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Firm Seeks Sweet Smell of Success in Flavor, Fragrance Industry

ALLYLIX INC.

President and CEO: Carolyn Fritz.

Financial information: Company has raised $15 million since 2005.

No. of local employees: 20.

Investors: Tate & Lyle Ventures, Cultivian Ventures, Avrio Ventures, Middleland Capital, Bluegrass Angels and Tech Coast Angels.

Headquarters: Sorrento Mesa.

Year founded: 2004.

What makes the company innovative: It produces a biosynthetic version of terpene chemicals naturally found in plants, with an initial focus on nootkatone from grapefruit and valencene from oranges.

Key factors for success: Through synthetic production, Allylix reduces the price of normally rare plant chemicals for wider use as ingredients in flavors, fragrances, insect repellents and cosmetics, among other markets.

Allylix Inc. has carved out a promising niche in the $20 billion flavor and fragrance industry by focusing on a class of organic chemicals called terpenes.

Normally found only in plants, terpenes are extraordinarily useful to humans, not only because they smell and taste nice, but also because they repel bugs, kill bacteria and reduce inflammation, among other things.

“They can be used in citronella candles, sweeteners, cosmetics — it’s such a wide range of applications,” said Allylix President and CEO Carolyn Fritz. “But the challenge, historically, is that they come in such small quantities and they’re very hard to make, chemically. That makes them expensive.”

Of the 50,000 to 75,000 terpenes in the world, the San Diego biotech said it has found a way to synthetically reproduce two that are in especially high commercial demand: nootkatone from grapefruit and valencene from oranges.

Using yeast as a production platform, the company makes both of these valuable terpenes in quantities that have never before been possible, lowering their cost and opening the door for wider use in fragrances, foods, beverages and other consumer products.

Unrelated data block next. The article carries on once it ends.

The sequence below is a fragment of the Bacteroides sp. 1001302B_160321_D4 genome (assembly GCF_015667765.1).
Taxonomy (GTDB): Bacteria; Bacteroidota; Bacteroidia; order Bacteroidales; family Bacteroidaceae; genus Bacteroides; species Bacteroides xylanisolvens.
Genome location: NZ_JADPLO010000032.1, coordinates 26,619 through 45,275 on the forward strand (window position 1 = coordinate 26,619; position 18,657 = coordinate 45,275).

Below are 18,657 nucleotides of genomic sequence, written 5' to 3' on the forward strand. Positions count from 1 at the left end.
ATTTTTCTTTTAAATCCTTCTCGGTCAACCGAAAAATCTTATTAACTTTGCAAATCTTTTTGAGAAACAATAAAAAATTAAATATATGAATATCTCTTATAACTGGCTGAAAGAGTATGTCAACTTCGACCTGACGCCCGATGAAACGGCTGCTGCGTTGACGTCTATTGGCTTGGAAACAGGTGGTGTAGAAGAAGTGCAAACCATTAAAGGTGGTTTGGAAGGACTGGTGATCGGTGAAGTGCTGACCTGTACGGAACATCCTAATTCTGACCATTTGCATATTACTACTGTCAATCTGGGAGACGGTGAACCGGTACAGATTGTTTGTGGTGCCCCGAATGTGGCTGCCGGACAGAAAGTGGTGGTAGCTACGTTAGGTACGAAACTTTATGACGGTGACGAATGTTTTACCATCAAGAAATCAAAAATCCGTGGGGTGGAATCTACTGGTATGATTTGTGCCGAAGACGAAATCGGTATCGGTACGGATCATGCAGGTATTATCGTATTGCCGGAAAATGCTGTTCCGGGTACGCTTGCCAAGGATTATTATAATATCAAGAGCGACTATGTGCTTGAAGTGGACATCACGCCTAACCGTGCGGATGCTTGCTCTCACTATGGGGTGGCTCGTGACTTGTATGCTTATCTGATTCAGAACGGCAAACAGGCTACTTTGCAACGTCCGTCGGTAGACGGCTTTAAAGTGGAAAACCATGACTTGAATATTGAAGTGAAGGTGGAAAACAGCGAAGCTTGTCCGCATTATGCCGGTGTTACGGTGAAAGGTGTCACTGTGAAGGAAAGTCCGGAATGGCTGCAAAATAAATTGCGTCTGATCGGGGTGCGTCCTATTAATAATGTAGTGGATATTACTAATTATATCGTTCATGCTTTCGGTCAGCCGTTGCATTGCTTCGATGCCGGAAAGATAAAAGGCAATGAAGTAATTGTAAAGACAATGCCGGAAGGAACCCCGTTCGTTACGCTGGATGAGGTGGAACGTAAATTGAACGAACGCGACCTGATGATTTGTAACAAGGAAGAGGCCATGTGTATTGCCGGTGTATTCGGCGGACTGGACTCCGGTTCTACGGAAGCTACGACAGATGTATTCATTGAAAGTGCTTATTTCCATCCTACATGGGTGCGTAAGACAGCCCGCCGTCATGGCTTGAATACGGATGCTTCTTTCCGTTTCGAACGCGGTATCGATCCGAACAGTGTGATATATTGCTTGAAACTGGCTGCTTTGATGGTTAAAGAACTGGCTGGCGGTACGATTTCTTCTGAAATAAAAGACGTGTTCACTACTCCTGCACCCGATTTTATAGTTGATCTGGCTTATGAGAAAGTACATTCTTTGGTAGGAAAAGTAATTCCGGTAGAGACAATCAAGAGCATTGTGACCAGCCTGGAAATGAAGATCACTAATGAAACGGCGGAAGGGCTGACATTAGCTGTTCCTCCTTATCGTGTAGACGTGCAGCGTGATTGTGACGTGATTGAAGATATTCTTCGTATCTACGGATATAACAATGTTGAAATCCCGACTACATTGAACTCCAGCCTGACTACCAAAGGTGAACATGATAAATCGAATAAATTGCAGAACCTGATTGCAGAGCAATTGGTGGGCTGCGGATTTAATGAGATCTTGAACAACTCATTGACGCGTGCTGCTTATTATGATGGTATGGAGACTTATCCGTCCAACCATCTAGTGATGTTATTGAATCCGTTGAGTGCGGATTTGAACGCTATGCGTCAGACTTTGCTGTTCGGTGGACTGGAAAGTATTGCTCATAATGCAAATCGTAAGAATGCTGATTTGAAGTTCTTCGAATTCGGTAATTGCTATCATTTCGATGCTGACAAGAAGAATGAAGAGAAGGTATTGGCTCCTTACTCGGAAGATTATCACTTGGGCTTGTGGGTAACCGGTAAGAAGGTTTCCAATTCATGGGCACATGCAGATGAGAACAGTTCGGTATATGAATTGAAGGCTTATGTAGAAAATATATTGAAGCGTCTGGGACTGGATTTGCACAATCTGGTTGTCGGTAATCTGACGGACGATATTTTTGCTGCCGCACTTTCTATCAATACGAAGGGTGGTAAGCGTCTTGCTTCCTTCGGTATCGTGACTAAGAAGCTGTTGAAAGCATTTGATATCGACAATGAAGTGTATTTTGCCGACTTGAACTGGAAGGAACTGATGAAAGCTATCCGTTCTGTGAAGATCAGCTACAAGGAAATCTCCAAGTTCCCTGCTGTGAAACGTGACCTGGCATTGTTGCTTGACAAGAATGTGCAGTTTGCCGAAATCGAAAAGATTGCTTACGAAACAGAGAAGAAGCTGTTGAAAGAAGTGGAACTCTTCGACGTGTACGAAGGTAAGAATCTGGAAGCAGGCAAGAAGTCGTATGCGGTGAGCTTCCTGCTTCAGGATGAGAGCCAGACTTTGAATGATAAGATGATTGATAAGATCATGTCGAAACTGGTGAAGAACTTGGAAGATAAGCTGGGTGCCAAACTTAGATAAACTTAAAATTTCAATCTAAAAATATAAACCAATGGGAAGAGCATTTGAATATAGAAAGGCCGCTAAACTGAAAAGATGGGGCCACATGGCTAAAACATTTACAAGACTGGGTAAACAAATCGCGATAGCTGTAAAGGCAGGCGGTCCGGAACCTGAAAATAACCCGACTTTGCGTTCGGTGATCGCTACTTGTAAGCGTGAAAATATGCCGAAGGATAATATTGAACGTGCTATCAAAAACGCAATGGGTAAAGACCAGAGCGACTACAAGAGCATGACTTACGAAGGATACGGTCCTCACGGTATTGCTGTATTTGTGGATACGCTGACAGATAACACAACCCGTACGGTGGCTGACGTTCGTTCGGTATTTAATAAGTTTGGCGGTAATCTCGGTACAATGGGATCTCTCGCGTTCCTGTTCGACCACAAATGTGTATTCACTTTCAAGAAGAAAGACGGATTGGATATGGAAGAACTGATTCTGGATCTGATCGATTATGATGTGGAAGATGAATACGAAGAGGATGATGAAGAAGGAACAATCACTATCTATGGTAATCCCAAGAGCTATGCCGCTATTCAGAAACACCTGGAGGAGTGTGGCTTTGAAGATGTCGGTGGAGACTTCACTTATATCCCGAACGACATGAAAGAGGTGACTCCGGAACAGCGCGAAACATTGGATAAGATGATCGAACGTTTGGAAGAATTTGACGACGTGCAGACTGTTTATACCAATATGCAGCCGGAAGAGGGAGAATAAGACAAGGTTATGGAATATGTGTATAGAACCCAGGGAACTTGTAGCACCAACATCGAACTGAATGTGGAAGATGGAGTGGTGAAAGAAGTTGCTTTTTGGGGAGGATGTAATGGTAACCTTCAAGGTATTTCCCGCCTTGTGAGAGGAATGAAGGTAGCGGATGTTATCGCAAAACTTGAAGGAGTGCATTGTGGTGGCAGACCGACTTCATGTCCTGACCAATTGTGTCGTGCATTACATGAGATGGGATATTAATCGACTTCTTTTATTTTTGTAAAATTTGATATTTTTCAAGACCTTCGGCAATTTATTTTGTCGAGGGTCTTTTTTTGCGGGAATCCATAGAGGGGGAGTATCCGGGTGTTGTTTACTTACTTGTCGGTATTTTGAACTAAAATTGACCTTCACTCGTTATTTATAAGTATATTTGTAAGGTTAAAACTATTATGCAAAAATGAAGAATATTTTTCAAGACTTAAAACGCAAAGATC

“This is a new frontier,” said Craig Warren, visiting scholar at UC San Diego’s Chemosensory Perception Lab and former director of fragrance science at New York-based International Flavors & Fragrances Inc.

The nootkatone molecule is “always on the wish list” at companies such as IFF because consumers love the fresh, clean smell. But at a cost of $2,000 to $6,000 per pound, it was simply too expensive to use in most products. The biosynthetic version changes that, Warren said.

People Like It, Ticks Don’t

The basis for Allylix’s technology began in the 1990s, when company founders Joseph Noel, a structural biology professor at The Salk Institute for Biological Studies in Torrey Pines, and Joseph Chappell, a plant scientist at the University of Kentucky, began collaborating on terpene research.

Since 2004, the company has accumulated 37 patents protecting its methods for creating the biosynthetic chemicals. “Allylix has a very nice proprietary position,” Warren said.

In October, Allylix announced it had reached a major milestone when it launched large-scale production of valencene in 200,000-liter fermentation tanks. Traditionally, valencene can only be produced by extracting it from the peel of valencene oranges, with the cost and supply fluctuating depending on the yearly harvest.

“Our ability to scale production solves this problem,” said Fritz, who previously led Dow Chemical’s Biomaterials and Biopharmaceutical businesses.

An almost identical announcement followed in early December for nootkatone, which is used as an ingredient in beverages, confections, frozen dairy and baked goods, as well as a fragrance in perfumes and colognes.

Meanwhile, nootkatone has caught the attention of the U.S. Centers for Disease Control and Prevention. Marc Dolan of the CDC’s Division of Vector Borne Diseases in Fort Collins, Colo., has been working with Allylix to test the chemical as a natural tick repellent.

“It’s nongreasy, dries very quickly,” he said in an April interview that aired on National Public Radio.

Already on the Shelves

Even before the company upped its production quantities this fall, it had been selling its biosynthetic terpenes to customers in the flavor and fragrance markets. Fritz said that she cannot mention product names due to client confidentiality agreements, but noted that the company’s terpenes are used in products currently found on supermarket shelves.

She estimates that the segment of the $20 billion flavor and fragrance industry that Allylix can go after is about $2 billion internationally, with the company’s “total addressable figure” at $11 billion — a figure that covers other categories such as household cleaners and pesticides.

Fritz would not provide revenue figures for the company. Allylix has raised $15 million in venture funding the past six years, with backers from some major food ingredient companies.

“Our focus is to get to profitability,” she said. “We’re building the company so that we can take it to an IPO or an acquisition, whatever makes the most sense.”

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